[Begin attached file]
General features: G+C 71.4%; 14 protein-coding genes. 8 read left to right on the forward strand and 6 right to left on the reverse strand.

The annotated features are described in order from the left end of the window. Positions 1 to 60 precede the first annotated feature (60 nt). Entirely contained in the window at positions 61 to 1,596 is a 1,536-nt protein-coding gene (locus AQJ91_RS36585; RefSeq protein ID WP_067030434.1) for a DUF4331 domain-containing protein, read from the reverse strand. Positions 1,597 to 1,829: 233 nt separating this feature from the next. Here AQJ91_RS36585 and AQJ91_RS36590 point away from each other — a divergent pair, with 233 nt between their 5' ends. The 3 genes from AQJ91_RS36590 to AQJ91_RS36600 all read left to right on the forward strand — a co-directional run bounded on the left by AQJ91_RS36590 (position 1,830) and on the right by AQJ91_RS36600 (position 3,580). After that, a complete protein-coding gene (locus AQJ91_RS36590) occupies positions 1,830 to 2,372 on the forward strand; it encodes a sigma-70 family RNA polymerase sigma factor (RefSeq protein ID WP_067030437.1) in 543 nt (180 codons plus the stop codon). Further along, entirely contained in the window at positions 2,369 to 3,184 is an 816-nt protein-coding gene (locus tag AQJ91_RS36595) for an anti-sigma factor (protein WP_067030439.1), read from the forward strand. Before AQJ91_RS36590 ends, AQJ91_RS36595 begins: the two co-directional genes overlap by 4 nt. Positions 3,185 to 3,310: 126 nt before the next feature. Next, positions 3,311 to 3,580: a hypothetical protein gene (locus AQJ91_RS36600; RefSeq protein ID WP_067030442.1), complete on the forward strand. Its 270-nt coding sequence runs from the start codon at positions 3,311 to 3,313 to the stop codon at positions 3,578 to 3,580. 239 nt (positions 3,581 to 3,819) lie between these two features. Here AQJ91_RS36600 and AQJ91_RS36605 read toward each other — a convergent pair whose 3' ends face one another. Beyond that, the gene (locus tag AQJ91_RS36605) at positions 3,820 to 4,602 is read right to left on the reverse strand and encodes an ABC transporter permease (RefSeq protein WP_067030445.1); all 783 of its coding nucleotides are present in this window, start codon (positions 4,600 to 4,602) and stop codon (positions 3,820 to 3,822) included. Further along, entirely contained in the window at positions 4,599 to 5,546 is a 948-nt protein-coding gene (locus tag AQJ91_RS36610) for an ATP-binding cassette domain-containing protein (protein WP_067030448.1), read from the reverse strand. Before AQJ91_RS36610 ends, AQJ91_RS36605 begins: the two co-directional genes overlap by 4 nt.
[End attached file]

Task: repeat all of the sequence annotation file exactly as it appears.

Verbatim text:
General features: G+C 71.4%; 14 protein-coding genes. 8 read left to right on the forward strand and 6 right to left on the reverse strand.

The annotated features are described in order from the left end of the window. Positions 1 to 60 precede the first annotated feature (60 nt). Entirely contained in the window at positions 61 to 1,596 is a 1,536-nt protein-coding gene (locus AQJ91_RS36585; RefSeq protein ID WP_067030434.1) for a DUF4331 domain-containing protein, read from the reverse strand. Positions 1,597 to 1,829: 233 nt separating this feature from the next. Here AQJ91_RS36585 and AQJ91_RS36590 point away from each other — a divergent pair, with 233 nt between their 5' ends. The 3 genes from AQJ91_RS36590 to AQJ91_RS36600 all read left to right on the forward strand — a co-directional run bounded on the left by AQJ91_RS36590 (position 1,830) and on the right by AQJ91_RS36600 (position 3,580). After that, a complete protein-coding gene (locus AQJ91_RS36590) occupies positions 1,830 to 2,372 on the forward strand; it encodes a sigma-70 family RNA polymerase sigma factor (RefSeq protein ID WP_067030437.1) in 543 nt (180 codons plus the stop codon). Further along, entirely contained in the window at positions 2,369 to 3,184 is an 816-nt protein-coding gene (locus tag AQJ91_RS36595) for an anti-sigma factor (protein WP_067030439.1), read from the forward strand. Before AQJ91_RS36590 ends, AQJ91_RS36595 begins: the two co-directional genes overlap by 4 nt. Positions 3,185 to 3,310: 126 nt before the next feature. Next, positions 3,311 to 3,580: a hypothetical protein gene (locus AQJ91_RS36600; RefSeq protein ID WP_067030442.1), complete on the forward strand. Its 270-nt coding sequence runs from the start codon at positions 3,311 to 3,313 to the stop codon at positions 3,578 to 3,580. 239 nt (positions 3,581 to 3,819) lie between these two features. Here AQJ91_RS36600 and AQJ91_RS36605 read toward each other — a convergent pair whose 3' ends face one another. Beyond that, the gene (locus tag AQJ91_RS36605) at positions 3,820 to 4,602 is read right to left on the reverse strand and encodes an ABC transporter permease (RefSeq protein WP_067030445.1); all 783 of its coding nucleotides are present in this window, start codon (positions 4,600 to 4,602) and stop codon (positions 3,820 to 3,822) included. Further along, entirely contained in the window at positions 4,599 to 5,546 is a 948-nt protein-coding gene (locus tag AQJ91_RS36610) for an ATP-binding cassette domain-containing protein (protein WP_067030448.1), read from the reverse strand. Before AQJ91_RS36610 ends, AQJ91_RS36605 begins: the two co-directional genes overlap by 4 nt.